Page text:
You say, "He was really stupid."
Of course he wasn't as smart as you are. If he had been as smart as you, he wouldn't have eaten those vegetable dumplings. But although the old cultivator was very stupid, he still knew how to cultivate. Consequently, he realized his Way karma and became greatly enlightened. On the other hand, you're so intelligent, but you still haven't got enlightened. You're still a common ordinary person and you haven't obtained the sagely fruit. Stupidity may be true intelligence and intelligent people can sometimes be really stupid.
You say, "What is stupidity and what is intelligence? What is wisdom?"
Stupidity is just stupidity and wisdom is just wisdom. Wisdom is just stupidity. Stupidity is also just wisdom.
You say, "This is entirely too illogical. It's not in accord with either philosophy or psychology. This is a dharma I most certainly do not believe."
Of course you don't believe it. If you believed this dharma, you would be able to be perfectly fused without obstruction. If you don't believe in this dharma, you must study it. All dharmas must be studied. If you believed in this dharma, you wouldn't have to study any dharma at all because they would all be yours. But you don't recognize this dharma, and so now all I can do is recite the names for you and let you listen to them. I don't care whether you disagree or agree with them. In the future when you become enlightened you'll know that it is truly that way--no problem. Now, you have a whole lot of problems and I can't solve them. When the time comes when you have no problems, you will need me even less to solve them. Is this right or not? Okay, now we'll do the Great Transference of Merit and work hard at our cultivation. To be continued
Previously there was a lay woman who had a son who was a businessman and lived in Yunnan China and often went to Nepal on business trips. At that time transportation was not as convenient so he rode a horse, donkey or mule and each trip was difficult. His mother had heard that in Nepal there were sariras and told her son to go to Nepal and bring back one. Her son agreed. When he got to Nepal, the businessman was so absorbed in business he forgot the sariras. When he got back his mother asked if he had brought one back and he had to admit that he was so caught up in business that he forgot, but promised to do so next time. Shortly after he had to go to Nepal again. She said, "This time bring one back so I can make offerings to it."
"I definitely will," he said, but he forgot again, because the trip was so hard and it took all his brains to manage his business. When he got back she asked for the sarira. "I didn't bring it," he said. "Wait till next time."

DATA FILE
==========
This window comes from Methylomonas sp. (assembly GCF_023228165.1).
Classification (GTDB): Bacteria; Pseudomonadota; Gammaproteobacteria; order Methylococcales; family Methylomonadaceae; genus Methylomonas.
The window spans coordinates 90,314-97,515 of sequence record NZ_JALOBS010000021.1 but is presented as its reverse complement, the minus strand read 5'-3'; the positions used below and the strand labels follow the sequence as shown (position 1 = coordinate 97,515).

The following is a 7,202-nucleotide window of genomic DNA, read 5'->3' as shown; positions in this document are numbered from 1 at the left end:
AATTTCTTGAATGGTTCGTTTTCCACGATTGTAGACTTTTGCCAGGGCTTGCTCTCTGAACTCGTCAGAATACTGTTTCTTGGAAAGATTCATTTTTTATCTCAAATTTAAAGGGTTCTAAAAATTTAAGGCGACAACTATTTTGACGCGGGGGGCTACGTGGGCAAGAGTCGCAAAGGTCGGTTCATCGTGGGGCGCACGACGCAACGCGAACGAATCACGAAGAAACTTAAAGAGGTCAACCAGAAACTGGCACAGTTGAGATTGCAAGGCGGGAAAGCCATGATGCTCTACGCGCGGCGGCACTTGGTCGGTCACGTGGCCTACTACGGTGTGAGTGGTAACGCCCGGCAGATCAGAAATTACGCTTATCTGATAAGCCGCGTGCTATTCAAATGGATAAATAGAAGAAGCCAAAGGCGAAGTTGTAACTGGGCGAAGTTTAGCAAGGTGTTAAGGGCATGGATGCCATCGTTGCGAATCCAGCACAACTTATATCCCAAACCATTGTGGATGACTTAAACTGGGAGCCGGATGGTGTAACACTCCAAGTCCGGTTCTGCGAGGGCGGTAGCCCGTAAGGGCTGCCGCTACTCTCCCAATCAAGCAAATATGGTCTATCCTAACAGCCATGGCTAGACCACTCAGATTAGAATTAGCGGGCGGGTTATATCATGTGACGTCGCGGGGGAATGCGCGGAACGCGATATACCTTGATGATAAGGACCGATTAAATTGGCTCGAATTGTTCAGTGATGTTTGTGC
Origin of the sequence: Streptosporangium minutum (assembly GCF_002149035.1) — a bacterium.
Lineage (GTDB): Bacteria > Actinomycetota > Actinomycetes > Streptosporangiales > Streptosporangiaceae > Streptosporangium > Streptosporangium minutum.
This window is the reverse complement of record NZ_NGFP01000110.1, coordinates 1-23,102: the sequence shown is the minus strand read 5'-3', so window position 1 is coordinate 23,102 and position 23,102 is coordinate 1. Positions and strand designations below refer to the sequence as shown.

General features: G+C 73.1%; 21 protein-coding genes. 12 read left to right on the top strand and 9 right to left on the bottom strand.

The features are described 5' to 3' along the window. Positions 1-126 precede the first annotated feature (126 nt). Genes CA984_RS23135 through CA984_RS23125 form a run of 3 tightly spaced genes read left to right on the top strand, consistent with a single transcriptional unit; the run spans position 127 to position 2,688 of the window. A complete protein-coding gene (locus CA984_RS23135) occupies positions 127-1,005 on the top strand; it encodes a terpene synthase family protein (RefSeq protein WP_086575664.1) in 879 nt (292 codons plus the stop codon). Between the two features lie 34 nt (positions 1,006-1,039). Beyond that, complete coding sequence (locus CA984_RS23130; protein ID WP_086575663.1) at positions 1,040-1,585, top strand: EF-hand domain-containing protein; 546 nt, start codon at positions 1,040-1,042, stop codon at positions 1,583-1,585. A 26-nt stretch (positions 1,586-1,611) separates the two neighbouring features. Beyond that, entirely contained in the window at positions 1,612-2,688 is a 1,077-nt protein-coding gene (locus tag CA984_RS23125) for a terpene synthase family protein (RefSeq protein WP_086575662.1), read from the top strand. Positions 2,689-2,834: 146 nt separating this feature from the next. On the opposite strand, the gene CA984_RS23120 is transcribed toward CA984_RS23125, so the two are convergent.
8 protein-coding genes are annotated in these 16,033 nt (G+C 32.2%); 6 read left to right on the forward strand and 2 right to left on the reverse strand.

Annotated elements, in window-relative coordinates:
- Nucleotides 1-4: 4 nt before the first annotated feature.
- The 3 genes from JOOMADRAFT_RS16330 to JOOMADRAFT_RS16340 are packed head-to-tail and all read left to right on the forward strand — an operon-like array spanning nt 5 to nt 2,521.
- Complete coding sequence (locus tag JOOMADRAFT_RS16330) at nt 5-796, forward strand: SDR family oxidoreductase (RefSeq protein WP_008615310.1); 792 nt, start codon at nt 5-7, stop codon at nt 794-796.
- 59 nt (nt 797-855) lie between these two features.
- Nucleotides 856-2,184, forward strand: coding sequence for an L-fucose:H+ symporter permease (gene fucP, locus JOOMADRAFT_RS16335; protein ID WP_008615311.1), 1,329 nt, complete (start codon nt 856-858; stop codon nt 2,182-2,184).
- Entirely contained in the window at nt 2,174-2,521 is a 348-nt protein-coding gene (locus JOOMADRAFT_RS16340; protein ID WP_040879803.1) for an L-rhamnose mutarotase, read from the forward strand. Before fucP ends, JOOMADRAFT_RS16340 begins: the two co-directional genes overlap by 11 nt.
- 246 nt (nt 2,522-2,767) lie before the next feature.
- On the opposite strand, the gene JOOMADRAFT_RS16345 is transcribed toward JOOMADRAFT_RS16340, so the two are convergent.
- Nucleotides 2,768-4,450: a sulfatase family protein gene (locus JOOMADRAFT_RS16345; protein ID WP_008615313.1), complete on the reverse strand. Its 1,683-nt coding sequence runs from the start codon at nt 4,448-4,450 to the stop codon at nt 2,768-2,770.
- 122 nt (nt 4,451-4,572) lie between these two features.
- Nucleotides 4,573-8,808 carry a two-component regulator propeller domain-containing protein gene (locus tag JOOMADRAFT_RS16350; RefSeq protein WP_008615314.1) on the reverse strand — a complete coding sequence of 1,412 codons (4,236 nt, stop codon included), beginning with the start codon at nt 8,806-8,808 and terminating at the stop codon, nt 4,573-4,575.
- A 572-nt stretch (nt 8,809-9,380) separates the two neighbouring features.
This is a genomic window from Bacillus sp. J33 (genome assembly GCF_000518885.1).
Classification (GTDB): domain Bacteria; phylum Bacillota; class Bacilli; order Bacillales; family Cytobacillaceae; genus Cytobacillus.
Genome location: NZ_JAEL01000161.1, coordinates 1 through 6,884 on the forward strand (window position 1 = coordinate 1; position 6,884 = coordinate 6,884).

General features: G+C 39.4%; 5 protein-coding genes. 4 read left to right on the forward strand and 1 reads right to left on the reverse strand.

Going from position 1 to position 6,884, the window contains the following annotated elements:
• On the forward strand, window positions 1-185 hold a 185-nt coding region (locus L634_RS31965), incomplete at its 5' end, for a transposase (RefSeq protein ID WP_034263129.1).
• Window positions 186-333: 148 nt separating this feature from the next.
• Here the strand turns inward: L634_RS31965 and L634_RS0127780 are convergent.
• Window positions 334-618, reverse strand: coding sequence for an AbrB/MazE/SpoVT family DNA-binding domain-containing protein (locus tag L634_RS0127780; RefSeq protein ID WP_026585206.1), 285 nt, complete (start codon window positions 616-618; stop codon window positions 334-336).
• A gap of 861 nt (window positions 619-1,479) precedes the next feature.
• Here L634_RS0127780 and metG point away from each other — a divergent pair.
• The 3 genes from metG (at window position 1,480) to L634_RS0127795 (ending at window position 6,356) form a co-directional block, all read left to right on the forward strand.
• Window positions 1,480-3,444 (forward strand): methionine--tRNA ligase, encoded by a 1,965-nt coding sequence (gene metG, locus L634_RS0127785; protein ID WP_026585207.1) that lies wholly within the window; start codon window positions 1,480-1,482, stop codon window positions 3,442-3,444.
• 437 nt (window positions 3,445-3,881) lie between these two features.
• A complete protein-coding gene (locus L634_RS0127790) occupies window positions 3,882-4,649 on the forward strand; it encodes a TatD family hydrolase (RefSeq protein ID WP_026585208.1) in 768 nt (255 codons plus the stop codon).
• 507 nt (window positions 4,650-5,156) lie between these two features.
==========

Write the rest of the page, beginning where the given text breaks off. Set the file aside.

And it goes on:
The next time he prepared to go his mother took a knife and pointed it at her heart, saying to her son, "If you don't bring back a sarira this time, I am going to cut out my own heart with this knife. I'm going to kill myself so you better take note."
Seeing this, he figured he would certainly remember no matter what, but in fact he did forget about it again. When he got back home, he was about five or six miles from home when he remembered and dared not go closer but paced back and forth. "If I go home like this my mother is going to kill herself." But he couldn't not go home. He was utterly without recourse, when there in the road he saw a tiny little dog which was dead, and his cheating heart took over. "Dogs have dog teeth. I'll take the smallest tooth from this dog!" He took a brick and knocked out the tooth and polished it till it was round. Then he went home. His mother asked for the sarira and he said, "I got a big one, a nice one," and gave her the dog's tooth. She was terribly happy. After making offerings to it for more than a year, what do you suppose happened? Every time she bowed, it emitted light. She bowed and bowed and soon it always emitted light. When she was about to die she was not sick and knew when she was going off to rebirth. It is obvious to see from this that the doctrine that all is from the mind is true. She would have given up her life for the sarira, and this displays the utmost sincerity. Although it was only a dog's tooth, it could emit light. Why do I tell you of this? Each of you, no matter what dharma door you cultivate, must be utterly sincere and true hearted in your cultivation and then you will have a response.from the Venerable Master hub's lectures on the Avatamsaka Sutra November, 1975.